George Osborne today unveiled the coalition government’s budget for the next year. Whether you agree with the chancellor’s politics or not, there are some items in the new budget that will affect you as a driver. Here’s our breakdown of the items that will affect motorists this year.
The falling oil prices that have benefited drivers have had a big affect on the oil industry as a whole. To help neturalise the threat, Osborne announced new tax allowances for North Sea oil, with taxes across the oil industry to be cut by a total of £1.3 billion. There will also be added support in the search for new oil sources.
The fuel duty will not go up in September, as was originally planned. Instead, the freeze will continue, making it the largest fuel duty freeze in two decades. A rather bold claim by Osborne was that the freeze will save motorists £10 every time they fill up. So duty will remain at the current rate of 58p per litre of petrol or diesel.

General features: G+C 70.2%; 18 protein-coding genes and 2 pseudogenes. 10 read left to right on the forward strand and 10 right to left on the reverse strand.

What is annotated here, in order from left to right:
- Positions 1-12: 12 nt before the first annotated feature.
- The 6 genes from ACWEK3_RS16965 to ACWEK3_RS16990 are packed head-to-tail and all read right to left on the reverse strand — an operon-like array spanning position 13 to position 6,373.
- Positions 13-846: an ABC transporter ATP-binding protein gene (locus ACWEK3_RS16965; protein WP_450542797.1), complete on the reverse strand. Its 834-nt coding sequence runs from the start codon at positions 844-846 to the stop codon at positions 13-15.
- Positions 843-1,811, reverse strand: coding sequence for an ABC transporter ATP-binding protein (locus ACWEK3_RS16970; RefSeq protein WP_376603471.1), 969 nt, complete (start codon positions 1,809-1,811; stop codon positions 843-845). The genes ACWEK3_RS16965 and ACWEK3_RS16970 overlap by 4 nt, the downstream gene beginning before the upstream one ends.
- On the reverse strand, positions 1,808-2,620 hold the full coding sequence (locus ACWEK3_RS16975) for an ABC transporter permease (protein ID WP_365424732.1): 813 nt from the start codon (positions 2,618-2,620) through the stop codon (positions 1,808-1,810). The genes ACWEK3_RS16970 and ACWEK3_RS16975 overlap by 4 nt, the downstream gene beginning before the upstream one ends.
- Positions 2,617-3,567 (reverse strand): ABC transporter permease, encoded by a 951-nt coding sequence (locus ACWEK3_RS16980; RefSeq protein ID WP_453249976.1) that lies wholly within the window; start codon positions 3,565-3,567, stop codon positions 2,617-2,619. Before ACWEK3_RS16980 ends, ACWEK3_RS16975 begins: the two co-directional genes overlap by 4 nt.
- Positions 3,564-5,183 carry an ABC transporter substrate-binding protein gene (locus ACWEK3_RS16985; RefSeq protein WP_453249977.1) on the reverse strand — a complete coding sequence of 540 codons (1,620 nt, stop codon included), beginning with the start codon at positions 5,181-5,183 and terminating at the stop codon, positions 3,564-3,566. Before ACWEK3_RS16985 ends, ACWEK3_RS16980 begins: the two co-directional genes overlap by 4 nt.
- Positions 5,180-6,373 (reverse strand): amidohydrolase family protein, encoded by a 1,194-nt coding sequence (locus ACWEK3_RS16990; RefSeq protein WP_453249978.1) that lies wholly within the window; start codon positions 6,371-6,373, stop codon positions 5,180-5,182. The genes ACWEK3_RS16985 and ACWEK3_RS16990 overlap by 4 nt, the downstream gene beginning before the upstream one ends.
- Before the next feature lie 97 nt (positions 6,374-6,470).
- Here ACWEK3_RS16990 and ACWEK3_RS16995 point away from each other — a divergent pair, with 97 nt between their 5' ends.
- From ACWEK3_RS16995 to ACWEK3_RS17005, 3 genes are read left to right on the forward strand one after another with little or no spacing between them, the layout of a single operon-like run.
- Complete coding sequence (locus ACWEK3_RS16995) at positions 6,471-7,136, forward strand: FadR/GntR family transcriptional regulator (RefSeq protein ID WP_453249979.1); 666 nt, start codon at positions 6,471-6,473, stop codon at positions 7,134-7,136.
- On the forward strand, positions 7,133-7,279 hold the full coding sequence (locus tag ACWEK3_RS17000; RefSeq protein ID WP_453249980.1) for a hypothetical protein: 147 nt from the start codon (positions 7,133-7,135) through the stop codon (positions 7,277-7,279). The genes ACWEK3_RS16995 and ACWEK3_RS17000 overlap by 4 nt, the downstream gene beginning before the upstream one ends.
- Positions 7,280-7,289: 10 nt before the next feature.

Vehicle Excise Duty, more commonly known as road tax, will increase in April by the RPI (retail price index), also known as the headline rate of inflation. The inflation rate as measured in January was 0.3%, so we shouldn’t expect too drastic a change.
The previous announcement that the government would invest £15 billion into road building was reiterated in the budget, with a number of schemes already at the planning stage. Another surprise announcement was the abolishing of the toll on the Severn Bridge from 2018.
There should be some improvement to roads.
The tax on company cars will raise more slowly than previously planned. There will be additional benefits to companies choosing cars with lower carbon emissions, with taxes at a lower rate than cars with a larger carbon footprint.
Following on from other schemes to encourage the development of driverless cars, the budget included a £100 million investment into autonomous car projects across the UK.